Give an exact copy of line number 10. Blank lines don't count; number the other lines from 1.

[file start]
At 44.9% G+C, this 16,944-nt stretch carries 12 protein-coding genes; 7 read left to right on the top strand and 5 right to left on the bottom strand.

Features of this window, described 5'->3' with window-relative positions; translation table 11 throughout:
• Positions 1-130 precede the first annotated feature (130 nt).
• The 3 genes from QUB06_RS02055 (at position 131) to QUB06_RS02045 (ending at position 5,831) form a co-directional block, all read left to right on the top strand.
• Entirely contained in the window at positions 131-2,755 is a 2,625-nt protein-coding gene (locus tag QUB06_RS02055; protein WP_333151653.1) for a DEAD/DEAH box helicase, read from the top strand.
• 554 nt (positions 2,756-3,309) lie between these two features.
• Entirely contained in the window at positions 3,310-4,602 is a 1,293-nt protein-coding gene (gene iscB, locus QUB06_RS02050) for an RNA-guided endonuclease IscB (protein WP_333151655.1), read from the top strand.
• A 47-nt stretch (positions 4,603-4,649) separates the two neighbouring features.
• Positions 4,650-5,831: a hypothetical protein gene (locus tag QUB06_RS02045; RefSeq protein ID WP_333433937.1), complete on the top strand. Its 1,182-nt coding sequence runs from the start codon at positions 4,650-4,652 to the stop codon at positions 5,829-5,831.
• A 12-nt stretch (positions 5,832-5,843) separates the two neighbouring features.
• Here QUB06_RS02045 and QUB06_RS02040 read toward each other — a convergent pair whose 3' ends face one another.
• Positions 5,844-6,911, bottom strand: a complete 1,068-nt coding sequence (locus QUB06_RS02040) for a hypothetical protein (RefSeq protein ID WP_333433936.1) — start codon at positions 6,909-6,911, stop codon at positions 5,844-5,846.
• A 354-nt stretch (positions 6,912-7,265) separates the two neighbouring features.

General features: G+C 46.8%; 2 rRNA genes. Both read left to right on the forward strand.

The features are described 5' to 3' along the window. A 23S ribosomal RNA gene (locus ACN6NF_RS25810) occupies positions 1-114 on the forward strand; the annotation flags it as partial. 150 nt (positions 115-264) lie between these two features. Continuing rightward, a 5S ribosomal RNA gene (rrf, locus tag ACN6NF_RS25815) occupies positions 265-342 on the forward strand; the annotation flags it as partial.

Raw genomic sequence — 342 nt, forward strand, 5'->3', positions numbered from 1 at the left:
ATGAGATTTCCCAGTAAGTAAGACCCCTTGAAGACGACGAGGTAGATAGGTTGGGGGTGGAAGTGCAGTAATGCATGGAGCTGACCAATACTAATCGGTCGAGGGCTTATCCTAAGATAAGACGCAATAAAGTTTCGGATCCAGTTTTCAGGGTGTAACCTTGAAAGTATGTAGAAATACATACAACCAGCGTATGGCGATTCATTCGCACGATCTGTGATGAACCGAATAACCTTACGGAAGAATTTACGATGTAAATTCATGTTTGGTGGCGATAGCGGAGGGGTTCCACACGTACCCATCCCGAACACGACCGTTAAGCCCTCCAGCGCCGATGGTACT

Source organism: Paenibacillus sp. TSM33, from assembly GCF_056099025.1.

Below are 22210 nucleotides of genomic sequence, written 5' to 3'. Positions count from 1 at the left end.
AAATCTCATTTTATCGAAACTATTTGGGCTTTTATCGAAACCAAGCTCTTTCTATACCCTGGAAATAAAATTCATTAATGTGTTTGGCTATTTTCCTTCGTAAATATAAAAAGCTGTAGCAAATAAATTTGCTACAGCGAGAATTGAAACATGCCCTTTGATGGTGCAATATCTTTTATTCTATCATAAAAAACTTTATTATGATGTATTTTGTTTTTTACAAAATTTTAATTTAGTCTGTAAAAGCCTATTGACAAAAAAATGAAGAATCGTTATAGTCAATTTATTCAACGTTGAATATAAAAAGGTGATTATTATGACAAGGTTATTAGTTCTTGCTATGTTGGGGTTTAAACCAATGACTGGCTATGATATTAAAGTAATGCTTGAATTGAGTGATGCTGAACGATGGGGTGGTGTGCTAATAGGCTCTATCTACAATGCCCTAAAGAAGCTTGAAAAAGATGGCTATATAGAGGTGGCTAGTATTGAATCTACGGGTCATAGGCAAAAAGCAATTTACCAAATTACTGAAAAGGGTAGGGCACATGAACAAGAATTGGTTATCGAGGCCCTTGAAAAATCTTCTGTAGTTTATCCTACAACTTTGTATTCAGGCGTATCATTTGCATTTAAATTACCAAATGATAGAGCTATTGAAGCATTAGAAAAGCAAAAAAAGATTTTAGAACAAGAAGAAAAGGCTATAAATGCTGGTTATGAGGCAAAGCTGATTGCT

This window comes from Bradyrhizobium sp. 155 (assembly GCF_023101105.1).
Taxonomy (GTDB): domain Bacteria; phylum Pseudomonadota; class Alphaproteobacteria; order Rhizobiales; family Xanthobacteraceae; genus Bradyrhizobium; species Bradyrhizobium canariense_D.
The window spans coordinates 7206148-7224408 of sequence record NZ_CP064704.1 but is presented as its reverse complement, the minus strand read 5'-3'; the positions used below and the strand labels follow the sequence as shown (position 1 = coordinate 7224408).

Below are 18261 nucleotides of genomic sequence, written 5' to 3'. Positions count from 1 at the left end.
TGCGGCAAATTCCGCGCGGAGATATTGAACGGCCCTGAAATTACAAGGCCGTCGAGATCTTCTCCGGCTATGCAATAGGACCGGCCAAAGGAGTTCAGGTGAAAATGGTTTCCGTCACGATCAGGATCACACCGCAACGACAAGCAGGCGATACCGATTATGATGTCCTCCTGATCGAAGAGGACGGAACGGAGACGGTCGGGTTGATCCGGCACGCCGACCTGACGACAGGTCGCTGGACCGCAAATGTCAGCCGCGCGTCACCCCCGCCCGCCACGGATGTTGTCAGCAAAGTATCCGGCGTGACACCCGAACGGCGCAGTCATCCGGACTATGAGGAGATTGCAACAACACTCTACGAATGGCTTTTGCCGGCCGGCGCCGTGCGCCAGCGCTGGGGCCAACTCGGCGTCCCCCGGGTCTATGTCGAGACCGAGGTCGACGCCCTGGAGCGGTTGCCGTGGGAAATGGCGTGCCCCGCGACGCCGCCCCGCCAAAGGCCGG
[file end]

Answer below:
• A 12-nt stretch (positions 5,832-5,843) separates the two neighbouring features.